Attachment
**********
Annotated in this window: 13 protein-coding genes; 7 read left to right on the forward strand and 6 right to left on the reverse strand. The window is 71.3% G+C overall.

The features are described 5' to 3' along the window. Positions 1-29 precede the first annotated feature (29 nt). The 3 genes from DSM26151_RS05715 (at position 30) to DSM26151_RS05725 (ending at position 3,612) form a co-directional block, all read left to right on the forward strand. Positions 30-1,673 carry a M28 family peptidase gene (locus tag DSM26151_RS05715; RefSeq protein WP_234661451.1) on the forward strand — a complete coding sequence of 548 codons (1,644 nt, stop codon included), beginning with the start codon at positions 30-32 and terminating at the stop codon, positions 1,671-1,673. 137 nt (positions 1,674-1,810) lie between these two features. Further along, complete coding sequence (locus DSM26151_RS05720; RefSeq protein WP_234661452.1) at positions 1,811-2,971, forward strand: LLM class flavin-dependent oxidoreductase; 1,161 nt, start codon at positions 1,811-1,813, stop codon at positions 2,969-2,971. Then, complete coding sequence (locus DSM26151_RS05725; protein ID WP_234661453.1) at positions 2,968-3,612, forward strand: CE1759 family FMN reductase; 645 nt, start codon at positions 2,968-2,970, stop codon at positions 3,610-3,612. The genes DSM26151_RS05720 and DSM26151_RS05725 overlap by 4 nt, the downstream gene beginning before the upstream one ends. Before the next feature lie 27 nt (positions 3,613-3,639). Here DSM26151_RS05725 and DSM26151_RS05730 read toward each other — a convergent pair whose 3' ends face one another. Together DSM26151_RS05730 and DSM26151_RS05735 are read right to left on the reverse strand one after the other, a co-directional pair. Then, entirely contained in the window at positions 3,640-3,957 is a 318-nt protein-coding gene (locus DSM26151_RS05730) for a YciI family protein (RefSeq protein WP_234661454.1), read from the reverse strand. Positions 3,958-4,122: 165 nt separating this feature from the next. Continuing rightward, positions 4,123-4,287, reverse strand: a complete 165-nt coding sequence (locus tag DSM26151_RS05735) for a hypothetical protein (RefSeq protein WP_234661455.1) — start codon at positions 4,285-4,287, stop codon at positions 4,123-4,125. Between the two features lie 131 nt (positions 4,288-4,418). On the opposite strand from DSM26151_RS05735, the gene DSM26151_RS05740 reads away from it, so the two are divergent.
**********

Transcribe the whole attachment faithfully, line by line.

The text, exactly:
Annotated in this window: 13 protein-coding genes; 7 read left to right on the forward strand and 6 right to left on the reverse strand. The window is 71.3% G+C overall.

The features are described 5' to 3' along the window. Positions 1-29 precede the first annotated feature (29 nt). The 3 genes from DSM26151_RS05715 (at position 30) to DSM26151_RS05725 (ending at position 3,612) form a co-directional block, all read left to right on the forward strand. Positions 30-1,673 carry a M28 family peptidase gene (locus tag DSM26151_RS05715; RefSeq protein WP_234661451.1) on the forward strand — a complete coding sequence of 548 codons (1,644 nt, stop codon included), beginning with the start codon at positions 30-32 and terminating at the stop codon, positions 1,671-1,673. 137 nt (positions 1,674-1,810) lie between these two features. Further along, complete coding sequence (locus DSM26151_RS05720; RefSeq protein WP_234661452.1) at positions 1,811-2,971, forward strand: LLM class flavin-dependent oxidoreductase; 1,161 nt, start codon at positions 1,811-1,813, stop codon at positions 2,969-2,971. Then, complete coding sequence (locus DSM26151_RS05725; protein ID WP_234661453.1) at positions 2,968-3,612, forward strand: CE1759 family FMN reductase; 645 nt, start codon at positions 2,968-2,970, stop codon at positions 3,610-3,612. The genes DSM26151_RS05720 and DSM26151_RS05725 overlap by 4 nt, the downstream gene beginning before the upstream one ends. Before the next feature lie 27 nt (positions 3,613-3,639). Here DSM26151_RS05725 and DSM26151_RS05730 read toward each other — a convergent pair whose 3' ends face one another. Together DSM26151_RS05730 and DSM26151_RS05735 are read right to left on the reverse strand one after the other, a co-directional pair. Then, entirely contained in the window at positions 3,640-3,957 is a 318-nt protein-coding gene (locus DSM26151_RS05730) for a YciI family protein (RefSeq protein WP_234661454.1), read from the reverse strand. Positions 3,958-4,122: 165 nt separating this feature from the next. Continuing rightward, positions 4,123-4,287, reverse strand: a complete 165-nt coding sequence (locus tag DSM26151_RS05735) for a hypothetical protein (RefSeq protein WP_234661455.1) — start codon at positions 4,285-4,287, stop codon at positions 4,123-4,125. Between the two features lie 131 nt (positions 4,288-4,418). On the opposite strand from DSM26151_RS05735, the gene DSM26151_RS05740 reads away from it, so the two are divergent.